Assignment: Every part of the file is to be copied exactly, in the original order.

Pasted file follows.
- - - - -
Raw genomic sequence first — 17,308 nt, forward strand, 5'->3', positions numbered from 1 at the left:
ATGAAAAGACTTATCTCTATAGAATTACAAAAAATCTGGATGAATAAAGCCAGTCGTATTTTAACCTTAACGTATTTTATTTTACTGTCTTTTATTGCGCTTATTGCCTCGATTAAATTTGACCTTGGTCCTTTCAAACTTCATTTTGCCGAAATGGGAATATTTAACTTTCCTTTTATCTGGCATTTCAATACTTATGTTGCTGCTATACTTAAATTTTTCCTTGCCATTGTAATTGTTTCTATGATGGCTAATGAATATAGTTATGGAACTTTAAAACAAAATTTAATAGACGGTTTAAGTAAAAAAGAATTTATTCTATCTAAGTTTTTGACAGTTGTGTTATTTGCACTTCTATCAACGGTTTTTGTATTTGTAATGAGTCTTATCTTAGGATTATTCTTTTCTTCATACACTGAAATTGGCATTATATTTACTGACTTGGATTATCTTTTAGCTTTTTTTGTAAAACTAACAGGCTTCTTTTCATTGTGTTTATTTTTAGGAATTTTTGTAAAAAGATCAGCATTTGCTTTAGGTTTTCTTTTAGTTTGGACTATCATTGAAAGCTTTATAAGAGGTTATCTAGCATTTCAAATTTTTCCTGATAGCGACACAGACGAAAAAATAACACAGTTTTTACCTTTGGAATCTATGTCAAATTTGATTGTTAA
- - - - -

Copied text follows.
Raw genomic sequence first — 17,308 nt, forward strand, 5'->3', positions numbered from 1 at the left:
ATGAAAAGACTTATCTCTATAGAATTACAAAAAATCTGGATGAATAAAGCCAGTCGTATTTTAACCTTAACGTATTTTATTTTACTGTCTTTTATTGCGCTTATTGCCTCGATTAAATTTGACCTTGGTCCTTTCAAACTTCATTTTGCCGAAATGGGAATATTTAACTTTCCTTTTATCTGGCATTTCAATACTTATGTTGCTGCTATACTTAAATTTTTCCTTGCCATTGTAATTGTTTCTATGATGGCTAATGAATATAGTTATGGAACTTTAAAACAAAATTTAATAGACGGTTTAAGTAAAAAAGAATTTATTCTATCTAAGTTTTTGACAGTTGTGTTATTTGCACTTCTATCAACGGTTTTTGTATTTGTAATGAGTCTTATCTTAGGATTATTCTTTTCTTCATACACTGAAATTGGCATTATATTTACTGACTTGGATTATCTTTTAGCTTTTTTTGTAAAACTAACAGGCTTCTTTTCATTGTGTTTATTTTTAGGAATTTTTGTAAAAAGATCAGCATTTGCTTTAGGTTTTCTTTTAGTTTGGACTATCATTGAAAGCTTTATAAGAGGTTATCTAGCATTTCAAATTTTTCCTGATAGCGACACAGACGAAAAAATAACACAGTTTTTACCTTTGGAATCTATGTCAAATTTGATTGTTAA